Guam's cultural advocates build solidarity with Hawaii activists who are protesting a proposed project in Mauka Kea
As climate change and pollution deteriorates our Earth, many are looking to the stars for new possibilities for tomorrow. The Thirty Meter Telescope plans to sit on top of Mauna Kea, an inactive volcano in Hawaii, perfect for its clear skies and dry weather. Yet Mauna Kea is a sacred space for natives to honor their ancestors, with many Kanaka Maoli blocking construction to the TMT in protest. Support for Kanaka Maoli pours from all corners of the world, including from Guam’s group Prutehi Litekyan, which organized a wave to of solidarity on July 22 in Tamuning.
As a University of Hawaii alumnus, Dr. Kenneth Gofigan Kuper felt a responsibility to attend the activity. “It’s a glimpse of what can be when people come together to stop the desecration of their land,” said Gofigan Kuper, a Chamoru professor.
“There’s something powerful in that. It’s good to build these networks of solidarity, that we support their cause and they can support our cause. Overall, it’s important to tell the world that we care what goes on in the rest of the world. It challenges the idea that we’re isolated in Guam, but we know what’s going on in the rest of the world and we pay attention to these issues.”
Else Demeulenaere, ecologist at the University of Guam, sees the situation in Mauna Kea as a foreshadow of what can happen to the ancient Chamoru village of Litekyan. “We’re facing similar issues of sacred lands at stake for indigenous peoples to have access to the mountain in Hawaii and then here in Prutehi Litekyan,” she said.
“Showing solidarity with them is important. All islands are connected by the ocean.”
Demeulenaere believes scientists should be considerate of native community’s input. “Even in Guam the people spoke out against taking Litekyan and still the voices aren’t being heard,” she said. “It’s important to always get consent from the people first, even if it’s putting plants in place in a sacred mountain. Check with the community rather than facing all these protests.”
Another UH Alum Elyssa Santos is proud to show her support for Kanaka Maoli. "This demonstration of solidarity is critical because of the many parallels between Guam and Hawaii in terms of our histories of colonial occupation,” said Santos. “It’s important that we help them in their fight to protect what is sacred to them because we're fighting a similar fight on Guåhan."
As a Guam history professor, Santos knows the importance of also having Chamoru youth be aware and involved in native causes. "My younger cousins attended with me because they love Litekyan and can’t imagine that being restricted to them or stripped away. We've been learning about the Mauna together and reflecting, putting ourselves in the shoes of Kanaka Maoli who likewise don't want to lose a place so valuable to them,” she said.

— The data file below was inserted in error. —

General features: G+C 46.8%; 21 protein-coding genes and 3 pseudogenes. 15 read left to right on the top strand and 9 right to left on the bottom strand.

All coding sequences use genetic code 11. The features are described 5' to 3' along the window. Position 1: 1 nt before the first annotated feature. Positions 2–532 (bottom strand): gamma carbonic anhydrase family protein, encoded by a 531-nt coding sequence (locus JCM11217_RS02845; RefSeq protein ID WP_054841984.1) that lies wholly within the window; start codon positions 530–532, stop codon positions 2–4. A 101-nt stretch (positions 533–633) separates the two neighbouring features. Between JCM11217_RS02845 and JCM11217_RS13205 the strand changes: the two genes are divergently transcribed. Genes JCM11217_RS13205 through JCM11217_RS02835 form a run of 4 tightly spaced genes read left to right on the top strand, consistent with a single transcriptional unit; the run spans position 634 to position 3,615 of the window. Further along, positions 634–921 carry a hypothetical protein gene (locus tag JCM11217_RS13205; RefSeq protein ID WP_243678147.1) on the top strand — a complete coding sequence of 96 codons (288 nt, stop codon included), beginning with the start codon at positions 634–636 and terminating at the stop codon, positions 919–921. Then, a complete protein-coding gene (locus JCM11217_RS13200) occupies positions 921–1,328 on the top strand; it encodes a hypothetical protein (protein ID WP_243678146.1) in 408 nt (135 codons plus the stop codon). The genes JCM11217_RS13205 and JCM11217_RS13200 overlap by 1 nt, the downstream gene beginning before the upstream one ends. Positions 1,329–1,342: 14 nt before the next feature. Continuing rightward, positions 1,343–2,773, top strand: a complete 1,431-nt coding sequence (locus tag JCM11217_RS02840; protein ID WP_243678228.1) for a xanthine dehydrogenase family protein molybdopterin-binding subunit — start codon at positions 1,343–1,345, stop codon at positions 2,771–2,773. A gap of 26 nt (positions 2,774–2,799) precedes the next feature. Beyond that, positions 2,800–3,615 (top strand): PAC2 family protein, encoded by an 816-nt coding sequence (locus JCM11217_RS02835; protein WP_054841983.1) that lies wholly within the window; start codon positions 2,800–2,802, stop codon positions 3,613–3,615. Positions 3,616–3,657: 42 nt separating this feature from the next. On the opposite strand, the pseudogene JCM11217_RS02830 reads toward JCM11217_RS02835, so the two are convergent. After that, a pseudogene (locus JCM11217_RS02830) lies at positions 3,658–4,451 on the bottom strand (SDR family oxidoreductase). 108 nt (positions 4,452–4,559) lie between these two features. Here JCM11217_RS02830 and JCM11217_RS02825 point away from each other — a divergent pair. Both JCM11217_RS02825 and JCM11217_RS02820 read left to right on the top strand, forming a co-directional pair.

“They initiated conversation in our family and their parents have been so supportive, even buying new art supplies for sign making. They are ages 10, 11 and 12 yet they know they have a responsibility to learn about issues beyond their homelands. As Chamorus and Chamoru-Palauans, this solidarity movement means a lot to them because it exposes them to Pacific solidarity and teaches them that there is a global indigenous community that they can pull strength from as they grapple with issues on our island."
Chamoru culture activist Moneka De Oro, also felt a deep connection to the Kanaka Maoli’s protest. “For Chamorus and Hawaiians, we experience similar level of oppression and we are in the same fight against colonialization and against the abuse of our lands, especially in ways that don’t serve our communities such as militarization and the building of the TMT,” said De Oro.
“Our lands are sacred, and we don’t have the sovereignty to protect our lands in the ways we need to or to use the lands in the ways we need to. It’s important to us as Pacific islanders and future ancestors to ensure we do what we can that our lands and our ways are kept alive.”
As a lover of the natural world, De Oro is disheartened by the battle between natives and scientists. “Indigenous people are the original scientist. Just because we didn’t use the scientific method doesn’t mean we weren’t masters of observers or masters of our resources, the land and the sea,” De Oro said. “Just the fact we navigated the vast ocean only using the stars, the wind, and the messages of the sea animals to guide us doesn’t mean we have the level of thinking as scientists, like biologists, or all the other ‘ists’ out there.”
De Oro said the islanders’ traditional ways as knowledge systems have kept island communities thriving for thousands of years.
“Science is relatively a new field in the vast spectrum of human history, and it hasn’t done much to further protect our resources, further protect human rights,” she said. “The way it’s being framed where its indigenous people versus science is definitely missing the point and it’s just used to further divide and distract people from the indigenous right being violated by the building of this telescope.”
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